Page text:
Site Network: Home|Rivers|Library|Blog|News|Contact Us





Arctic Quest 2006 Artists Document Historic High Arctic Waters and Scenes

by admin ~ March 19th, 2007

25 Canadian artists travel part of the historic route of Norwegian explorer Roald Amundsen through the Northwest Passage, and document the splendor of northern lands and communities on canvas, paper and film.

Termed Arctic Quest 2006, the exhibit of their work has been on display since December 14, 2006 and will continue to June 14, 2007 at various locations. Exhibit will eventually become part of the permanent collection at the Vancouver Maritime Museum. A traveling exhibit of 25 works (1 from each artist) will be shown at the Legislative Assembly in Iqaliut in the summer of 2007 (as part of the Alainait Festival of the Arts), and at the Prince of Whales Northern Heritage Center in Yellowknife in the summer of 2008.

The project was launched in 2005, and is supported by Parks Canada, Sotheby’s, and numerous other supporters. The artists traveled for twelve days along the Arctic coasts of Baffin Island and Greenland, distributing art supplies and visiting with Inuit youth groups and artists along the way. On their return, they participated in various workshops, lectures, and historical projects, and are working to restore historic buildings in Pangnirtung to be used by local and visiting artists. The work of the group follows in the footsteps of earlier artists who have visited and documented life in the North: early European voyages of discovery, Group of Seven artists, and more recent artists such as Doris McCarthy and the late Dr. Maurice Haycock. More can be learned about Arctic Quest 2006 from the on-line gallery page, or their website which includes artist biographies, route map, historical resources, media coverage, and more.

2 Responses to Arctic Quest 2006 Artists Document Historic High Arctic Waters and Scenes

  1. Greg

    That’s very cool. I like any project that manages to include environmental issues, art, and cultural and/or natural history.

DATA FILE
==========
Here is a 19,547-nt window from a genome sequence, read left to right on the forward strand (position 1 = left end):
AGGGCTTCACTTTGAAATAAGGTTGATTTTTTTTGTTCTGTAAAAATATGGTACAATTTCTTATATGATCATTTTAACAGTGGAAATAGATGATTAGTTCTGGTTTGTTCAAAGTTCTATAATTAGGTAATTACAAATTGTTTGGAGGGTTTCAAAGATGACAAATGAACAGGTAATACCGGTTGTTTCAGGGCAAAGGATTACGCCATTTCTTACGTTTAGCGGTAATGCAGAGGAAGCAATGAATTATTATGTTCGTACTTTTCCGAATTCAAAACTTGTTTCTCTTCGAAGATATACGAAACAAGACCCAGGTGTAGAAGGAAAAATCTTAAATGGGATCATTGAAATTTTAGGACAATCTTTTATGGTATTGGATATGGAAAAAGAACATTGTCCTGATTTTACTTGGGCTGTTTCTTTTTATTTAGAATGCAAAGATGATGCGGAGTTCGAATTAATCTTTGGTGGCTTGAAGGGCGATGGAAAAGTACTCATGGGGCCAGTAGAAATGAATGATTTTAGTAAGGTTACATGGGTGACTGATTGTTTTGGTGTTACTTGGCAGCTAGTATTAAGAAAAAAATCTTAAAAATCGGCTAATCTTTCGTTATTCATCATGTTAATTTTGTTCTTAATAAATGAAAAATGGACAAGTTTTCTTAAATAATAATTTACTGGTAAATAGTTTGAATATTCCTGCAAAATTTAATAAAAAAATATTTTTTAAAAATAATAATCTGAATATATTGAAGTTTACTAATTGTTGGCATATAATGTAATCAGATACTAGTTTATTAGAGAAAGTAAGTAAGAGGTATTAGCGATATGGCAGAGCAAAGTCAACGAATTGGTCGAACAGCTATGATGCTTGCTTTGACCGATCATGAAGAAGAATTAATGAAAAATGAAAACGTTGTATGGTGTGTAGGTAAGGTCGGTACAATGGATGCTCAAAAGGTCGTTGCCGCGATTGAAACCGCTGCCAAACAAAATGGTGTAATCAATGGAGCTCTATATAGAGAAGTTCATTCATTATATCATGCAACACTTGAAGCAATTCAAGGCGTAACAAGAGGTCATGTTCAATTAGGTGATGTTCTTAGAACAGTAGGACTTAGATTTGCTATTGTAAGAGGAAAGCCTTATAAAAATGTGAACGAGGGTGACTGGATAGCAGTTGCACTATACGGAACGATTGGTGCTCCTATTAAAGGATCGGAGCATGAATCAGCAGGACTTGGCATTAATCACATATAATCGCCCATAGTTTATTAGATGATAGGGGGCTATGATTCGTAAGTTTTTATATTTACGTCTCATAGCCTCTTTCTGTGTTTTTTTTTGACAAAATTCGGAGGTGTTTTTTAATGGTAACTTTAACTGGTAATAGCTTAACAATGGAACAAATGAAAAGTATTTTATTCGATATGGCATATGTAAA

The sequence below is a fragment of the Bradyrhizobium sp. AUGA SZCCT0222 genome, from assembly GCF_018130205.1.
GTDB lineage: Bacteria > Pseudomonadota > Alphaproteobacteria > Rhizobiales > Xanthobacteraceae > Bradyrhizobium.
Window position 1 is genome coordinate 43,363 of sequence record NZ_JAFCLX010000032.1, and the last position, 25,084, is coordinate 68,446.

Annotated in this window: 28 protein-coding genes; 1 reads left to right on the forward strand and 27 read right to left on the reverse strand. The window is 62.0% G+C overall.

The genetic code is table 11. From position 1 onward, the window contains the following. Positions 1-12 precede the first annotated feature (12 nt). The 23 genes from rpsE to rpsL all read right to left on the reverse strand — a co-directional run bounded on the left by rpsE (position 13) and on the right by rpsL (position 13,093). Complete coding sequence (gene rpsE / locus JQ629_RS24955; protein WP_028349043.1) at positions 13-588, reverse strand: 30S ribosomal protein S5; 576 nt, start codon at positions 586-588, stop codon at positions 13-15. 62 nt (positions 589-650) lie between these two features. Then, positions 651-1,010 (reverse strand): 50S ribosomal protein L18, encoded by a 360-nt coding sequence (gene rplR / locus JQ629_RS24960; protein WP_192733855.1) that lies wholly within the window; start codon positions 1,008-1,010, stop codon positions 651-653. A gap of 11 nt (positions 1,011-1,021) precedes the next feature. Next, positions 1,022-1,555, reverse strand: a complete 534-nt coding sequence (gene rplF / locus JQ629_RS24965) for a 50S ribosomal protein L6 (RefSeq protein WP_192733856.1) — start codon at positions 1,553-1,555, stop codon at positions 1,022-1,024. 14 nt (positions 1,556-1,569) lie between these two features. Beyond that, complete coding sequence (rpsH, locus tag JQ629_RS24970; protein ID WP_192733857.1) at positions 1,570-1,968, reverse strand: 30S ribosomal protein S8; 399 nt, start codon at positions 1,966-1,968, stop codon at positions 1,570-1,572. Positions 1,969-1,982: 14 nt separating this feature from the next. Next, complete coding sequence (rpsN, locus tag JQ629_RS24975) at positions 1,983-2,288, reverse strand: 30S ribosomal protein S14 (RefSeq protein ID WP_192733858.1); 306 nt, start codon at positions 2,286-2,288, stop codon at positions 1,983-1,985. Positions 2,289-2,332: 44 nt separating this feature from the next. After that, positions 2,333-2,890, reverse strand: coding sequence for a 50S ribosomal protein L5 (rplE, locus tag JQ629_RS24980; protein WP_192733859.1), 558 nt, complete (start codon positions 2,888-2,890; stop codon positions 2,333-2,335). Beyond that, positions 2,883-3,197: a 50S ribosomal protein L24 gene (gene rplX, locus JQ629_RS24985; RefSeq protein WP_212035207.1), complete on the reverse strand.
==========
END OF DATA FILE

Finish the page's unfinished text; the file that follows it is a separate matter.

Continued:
Some really beautiful stuff, too.

  2. admin

    Yea, their work is really subtle and serene. The project was conceived by three artists: Linda Mackey of Toronto, Kathy Haycock of Eganville, Ontario and Bonnie Levinthal of Pennsylvania. I’ve really enjoyed learning about this project and others that are part of the International Polar Year from March 2007 to March 2009 (two years for two polar regions: Arctic and Antarctic). There’s more to come.

    Beechy Island is one of the locations where the mystery of the fateful 1845-48 John Franklin expedition started to become uncovered. The remains of some 30 crew members and gravestones were discovered by Scottish explorer and surveyor John Rae, who left in search of the expedition on three separate trips between 1848-1854. Toxicology and forensic analysis of their remains in the 1980s revealed high contents of lead poisoning, and possible death from pneumonia and tuberculosis (and other causes, such as starvation). It seems the solder in their canned food supplies, which was thought to be a significant technological advance at the time, had come into contact with the food. The findings were part of a Nova special, “Buried in Ice,” which originally aired in 1988.